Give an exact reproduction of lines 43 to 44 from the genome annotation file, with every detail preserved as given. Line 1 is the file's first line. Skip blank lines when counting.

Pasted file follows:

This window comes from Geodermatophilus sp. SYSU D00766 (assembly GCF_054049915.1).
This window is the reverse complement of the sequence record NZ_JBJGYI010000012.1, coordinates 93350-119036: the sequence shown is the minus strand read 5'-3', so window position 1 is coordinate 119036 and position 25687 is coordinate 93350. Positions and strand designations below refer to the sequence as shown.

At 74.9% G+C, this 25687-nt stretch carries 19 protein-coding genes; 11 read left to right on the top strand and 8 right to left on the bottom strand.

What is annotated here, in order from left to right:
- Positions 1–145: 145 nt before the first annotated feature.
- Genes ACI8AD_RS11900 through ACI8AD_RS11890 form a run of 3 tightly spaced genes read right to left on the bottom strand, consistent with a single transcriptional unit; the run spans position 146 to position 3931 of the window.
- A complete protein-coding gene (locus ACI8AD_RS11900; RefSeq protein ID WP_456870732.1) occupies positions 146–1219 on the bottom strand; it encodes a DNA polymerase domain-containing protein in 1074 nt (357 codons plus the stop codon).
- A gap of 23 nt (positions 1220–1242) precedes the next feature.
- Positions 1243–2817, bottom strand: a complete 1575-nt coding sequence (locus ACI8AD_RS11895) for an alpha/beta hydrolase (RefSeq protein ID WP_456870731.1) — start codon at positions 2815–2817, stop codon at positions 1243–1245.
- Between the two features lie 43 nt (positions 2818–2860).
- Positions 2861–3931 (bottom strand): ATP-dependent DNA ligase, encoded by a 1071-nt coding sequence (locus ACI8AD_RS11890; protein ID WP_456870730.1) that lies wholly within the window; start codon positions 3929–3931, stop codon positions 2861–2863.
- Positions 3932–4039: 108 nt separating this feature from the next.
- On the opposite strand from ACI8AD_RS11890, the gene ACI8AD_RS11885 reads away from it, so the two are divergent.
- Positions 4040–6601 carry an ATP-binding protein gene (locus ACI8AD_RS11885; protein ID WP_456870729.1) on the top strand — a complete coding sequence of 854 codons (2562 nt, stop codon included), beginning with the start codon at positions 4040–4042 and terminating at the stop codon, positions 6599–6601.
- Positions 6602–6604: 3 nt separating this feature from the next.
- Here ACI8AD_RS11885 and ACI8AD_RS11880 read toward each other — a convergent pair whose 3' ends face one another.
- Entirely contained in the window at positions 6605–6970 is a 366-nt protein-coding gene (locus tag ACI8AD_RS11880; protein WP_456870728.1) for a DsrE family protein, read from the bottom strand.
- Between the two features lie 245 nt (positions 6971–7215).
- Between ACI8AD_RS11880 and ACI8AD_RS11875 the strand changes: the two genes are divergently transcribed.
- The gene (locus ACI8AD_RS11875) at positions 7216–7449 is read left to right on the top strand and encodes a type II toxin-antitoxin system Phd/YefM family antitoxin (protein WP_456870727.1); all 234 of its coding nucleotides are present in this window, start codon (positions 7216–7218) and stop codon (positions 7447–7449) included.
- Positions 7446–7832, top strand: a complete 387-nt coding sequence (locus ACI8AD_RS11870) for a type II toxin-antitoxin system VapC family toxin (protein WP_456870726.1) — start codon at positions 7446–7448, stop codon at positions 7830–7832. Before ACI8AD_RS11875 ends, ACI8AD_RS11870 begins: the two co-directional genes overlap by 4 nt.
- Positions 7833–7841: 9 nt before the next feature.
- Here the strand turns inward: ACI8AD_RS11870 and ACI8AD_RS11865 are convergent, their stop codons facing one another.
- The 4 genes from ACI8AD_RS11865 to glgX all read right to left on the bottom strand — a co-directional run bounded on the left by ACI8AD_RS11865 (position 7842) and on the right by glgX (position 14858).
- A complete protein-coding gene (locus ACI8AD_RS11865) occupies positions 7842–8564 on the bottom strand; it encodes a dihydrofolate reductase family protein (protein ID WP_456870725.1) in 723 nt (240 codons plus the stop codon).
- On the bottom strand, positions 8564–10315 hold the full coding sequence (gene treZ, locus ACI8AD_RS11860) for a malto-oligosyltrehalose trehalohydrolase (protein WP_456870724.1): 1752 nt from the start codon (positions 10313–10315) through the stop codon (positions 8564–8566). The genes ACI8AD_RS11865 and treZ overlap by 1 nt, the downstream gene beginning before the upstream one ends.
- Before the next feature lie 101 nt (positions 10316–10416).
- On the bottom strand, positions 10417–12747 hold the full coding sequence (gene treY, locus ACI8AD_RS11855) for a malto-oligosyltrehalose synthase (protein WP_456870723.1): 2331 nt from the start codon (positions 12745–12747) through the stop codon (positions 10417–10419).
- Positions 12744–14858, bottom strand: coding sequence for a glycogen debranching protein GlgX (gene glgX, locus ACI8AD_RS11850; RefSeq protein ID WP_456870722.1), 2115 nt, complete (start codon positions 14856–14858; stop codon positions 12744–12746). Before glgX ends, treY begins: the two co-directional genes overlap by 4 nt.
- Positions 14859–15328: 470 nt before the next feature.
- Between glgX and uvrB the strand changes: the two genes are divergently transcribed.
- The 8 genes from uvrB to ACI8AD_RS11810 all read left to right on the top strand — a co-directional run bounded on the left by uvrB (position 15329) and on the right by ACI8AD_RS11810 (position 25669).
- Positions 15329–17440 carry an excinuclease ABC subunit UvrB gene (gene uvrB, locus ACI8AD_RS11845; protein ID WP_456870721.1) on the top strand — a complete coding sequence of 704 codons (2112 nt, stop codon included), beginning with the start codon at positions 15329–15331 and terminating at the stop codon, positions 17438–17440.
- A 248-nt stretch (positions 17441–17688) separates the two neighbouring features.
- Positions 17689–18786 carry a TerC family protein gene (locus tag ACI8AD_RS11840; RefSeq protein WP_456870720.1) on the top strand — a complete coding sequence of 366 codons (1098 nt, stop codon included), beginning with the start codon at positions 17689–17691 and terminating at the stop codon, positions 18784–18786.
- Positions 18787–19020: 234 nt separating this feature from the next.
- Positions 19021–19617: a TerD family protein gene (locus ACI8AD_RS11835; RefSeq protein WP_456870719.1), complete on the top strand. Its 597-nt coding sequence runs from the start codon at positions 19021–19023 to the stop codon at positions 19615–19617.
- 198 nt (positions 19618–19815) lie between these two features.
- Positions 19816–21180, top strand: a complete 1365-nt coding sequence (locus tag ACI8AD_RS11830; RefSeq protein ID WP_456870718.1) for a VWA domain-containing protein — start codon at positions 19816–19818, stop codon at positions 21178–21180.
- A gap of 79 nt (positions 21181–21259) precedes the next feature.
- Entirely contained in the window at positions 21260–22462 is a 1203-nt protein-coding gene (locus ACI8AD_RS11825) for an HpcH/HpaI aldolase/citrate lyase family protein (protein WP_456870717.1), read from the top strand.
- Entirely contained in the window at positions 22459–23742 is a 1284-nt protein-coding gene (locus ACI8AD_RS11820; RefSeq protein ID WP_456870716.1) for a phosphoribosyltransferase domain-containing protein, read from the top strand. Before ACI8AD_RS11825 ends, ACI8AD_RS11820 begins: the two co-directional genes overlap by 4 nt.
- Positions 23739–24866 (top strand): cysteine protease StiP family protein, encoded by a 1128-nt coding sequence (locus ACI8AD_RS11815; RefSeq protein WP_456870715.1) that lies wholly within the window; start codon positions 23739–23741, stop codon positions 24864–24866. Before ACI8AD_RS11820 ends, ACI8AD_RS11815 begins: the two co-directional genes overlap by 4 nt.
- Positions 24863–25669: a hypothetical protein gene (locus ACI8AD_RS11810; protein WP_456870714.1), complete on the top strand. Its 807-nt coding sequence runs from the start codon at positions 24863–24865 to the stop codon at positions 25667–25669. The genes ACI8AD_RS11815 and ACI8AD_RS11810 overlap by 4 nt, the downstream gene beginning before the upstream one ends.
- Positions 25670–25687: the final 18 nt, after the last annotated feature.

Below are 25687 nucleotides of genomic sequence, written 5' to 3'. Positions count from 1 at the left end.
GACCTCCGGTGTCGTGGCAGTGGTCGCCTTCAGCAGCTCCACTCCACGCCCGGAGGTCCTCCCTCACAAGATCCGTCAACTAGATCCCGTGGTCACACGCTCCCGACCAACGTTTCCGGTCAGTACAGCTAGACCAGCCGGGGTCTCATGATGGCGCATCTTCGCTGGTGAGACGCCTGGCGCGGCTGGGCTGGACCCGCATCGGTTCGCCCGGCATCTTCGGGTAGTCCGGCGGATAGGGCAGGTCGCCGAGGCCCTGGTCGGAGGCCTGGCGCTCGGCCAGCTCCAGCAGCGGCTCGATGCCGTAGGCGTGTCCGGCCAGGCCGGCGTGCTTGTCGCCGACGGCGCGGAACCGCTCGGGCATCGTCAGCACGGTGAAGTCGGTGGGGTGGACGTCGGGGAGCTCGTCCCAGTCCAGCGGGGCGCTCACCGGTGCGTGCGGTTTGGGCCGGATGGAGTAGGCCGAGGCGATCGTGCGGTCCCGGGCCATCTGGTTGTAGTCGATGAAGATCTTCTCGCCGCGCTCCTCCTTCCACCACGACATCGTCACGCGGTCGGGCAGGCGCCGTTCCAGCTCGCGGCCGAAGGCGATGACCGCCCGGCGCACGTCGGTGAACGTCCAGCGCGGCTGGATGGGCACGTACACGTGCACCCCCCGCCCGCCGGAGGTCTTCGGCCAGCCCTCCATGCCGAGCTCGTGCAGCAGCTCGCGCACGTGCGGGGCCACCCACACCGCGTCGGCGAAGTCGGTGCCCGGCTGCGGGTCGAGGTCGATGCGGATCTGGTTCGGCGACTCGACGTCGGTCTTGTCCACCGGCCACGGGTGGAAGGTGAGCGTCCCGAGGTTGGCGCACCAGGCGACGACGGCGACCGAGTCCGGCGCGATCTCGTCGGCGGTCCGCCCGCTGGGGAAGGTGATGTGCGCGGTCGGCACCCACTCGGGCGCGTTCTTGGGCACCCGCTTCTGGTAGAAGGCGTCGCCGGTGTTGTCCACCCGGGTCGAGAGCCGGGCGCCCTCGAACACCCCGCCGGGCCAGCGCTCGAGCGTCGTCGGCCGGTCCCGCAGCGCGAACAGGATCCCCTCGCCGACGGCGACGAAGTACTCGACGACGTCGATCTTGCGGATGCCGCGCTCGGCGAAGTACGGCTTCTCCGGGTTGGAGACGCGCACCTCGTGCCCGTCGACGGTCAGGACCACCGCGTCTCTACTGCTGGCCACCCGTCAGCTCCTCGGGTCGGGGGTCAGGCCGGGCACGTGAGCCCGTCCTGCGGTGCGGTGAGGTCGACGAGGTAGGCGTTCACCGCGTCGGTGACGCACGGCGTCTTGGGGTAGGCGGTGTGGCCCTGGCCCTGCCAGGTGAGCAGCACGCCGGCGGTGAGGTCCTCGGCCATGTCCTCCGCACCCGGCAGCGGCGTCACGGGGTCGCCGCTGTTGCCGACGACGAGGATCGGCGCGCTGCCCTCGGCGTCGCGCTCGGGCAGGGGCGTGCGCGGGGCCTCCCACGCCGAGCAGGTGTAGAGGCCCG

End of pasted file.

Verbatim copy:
- Positions 23739–24866 (top strand): cysteine protease StiP family protein, encoded by a 1128-nt coding sequence (locus ACI8AD_RS11815; RefSeq protein WP_456870715.1) that lies wholly within the window; start codon positions 23739–23741, stop codon positions 24864–24866. Before ACI8AD_RS11820 ends, ACI8AD_RS11815 begins: the two co-directional genes overlap by 4 nt.
- Positions 24863–25669: a hypothetical protein gene (locus ACI8AD_RS11810; protein WP_456870714.1), complete on the top strand. Its 807-nt coding sequence runs from the start codon at positions 24863–24865 to the stop codon at positions 25667–25669. The genes ACI8AD_RS11815 and ACI8AD_RS11810 overlap by 4 nt, the downstream gene beginning before the upstream one ends.